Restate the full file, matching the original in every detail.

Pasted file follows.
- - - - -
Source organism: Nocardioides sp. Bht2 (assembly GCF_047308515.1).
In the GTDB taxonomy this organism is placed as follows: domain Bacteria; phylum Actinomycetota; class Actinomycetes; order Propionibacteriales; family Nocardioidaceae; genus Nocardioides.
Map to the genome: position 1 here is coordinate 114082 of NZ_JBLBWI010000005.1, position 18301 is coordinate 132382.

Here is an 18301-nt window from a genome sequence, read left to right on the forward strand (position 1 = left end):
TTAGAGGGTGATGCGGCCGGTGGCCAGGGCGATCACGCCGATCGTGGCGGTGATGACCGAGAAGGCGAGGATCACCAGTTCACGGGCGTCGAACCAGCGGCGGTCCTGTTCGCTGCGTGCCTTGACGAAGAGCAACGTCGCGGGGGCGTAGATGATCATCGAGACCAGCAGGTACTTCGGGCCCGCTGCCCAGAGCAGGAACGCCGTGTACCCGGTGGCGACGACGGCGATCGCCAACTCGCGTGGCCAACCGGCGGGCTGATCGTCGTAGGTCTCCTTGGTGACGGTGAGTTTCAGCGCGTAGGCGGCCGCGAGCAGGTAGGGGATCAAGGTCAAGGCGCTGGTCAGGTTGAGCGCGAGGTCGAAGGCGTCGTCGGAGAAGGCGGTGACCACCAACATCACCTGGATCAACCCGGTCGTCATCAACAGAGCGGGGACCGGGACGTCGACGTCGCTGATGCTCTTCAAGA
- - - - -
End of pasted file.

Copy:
Source organism: Nocardioides sp. Bht2 (assembly GCF_047308515.1).
In the GTDB taxonomy this organism is placed as follows: domain Bacteria; phylum Actinomycetota; class Actinomycetes; order Propionibacteriales; family Nocardioidaceae; genus Nocardioides.
Map to the genome: position 1 here is coordinate 114082 of NZ_JBLBWI010000005.1, position 18301 is coordinate 132382.

Here is an 18301-nt window from a genome sequence, read left to right on the forward strand (position 1 = left end):
TTAGAGGGTGATGCGGCCGGTGGCCAGGGCGATCACGCCGATCGTGGCGGTGATGACCGAGAAGGCGAGGATCACCAGTTCACGGGCGTCGAACCAGCGGCGGTCCTGTTCGCTGCGTGCCTTGACGAAGAGCAACGTCGCGGGGGCGTAGATGATCATCGAGACCAGCAGGTACTTCGGGCCCGCTGCCCAGAGCAGGAACGCCGTGTACCCGGTGGCGACGACGGCGATCGCCAACTCGCGTGGCCAACCGGCGGGCTGATCGTCGTAGGTCTCCTTGGTGACGGTGAGTTTCAGCGCGTAGGCGGCCGCGAGCAGGTAGGGGATCAAGGTCAAGGCGCTGGTCAGGTTGAGCGCGAGGTCGAAGGCGTCGTCGGAGAAGGCGGTGACCACCAACATCACCTGGATCAACCCGGTCGTCATCAACAGAGCGGGGACCGGGACGTCGACGTCGCTGATGCTCTTCAAGA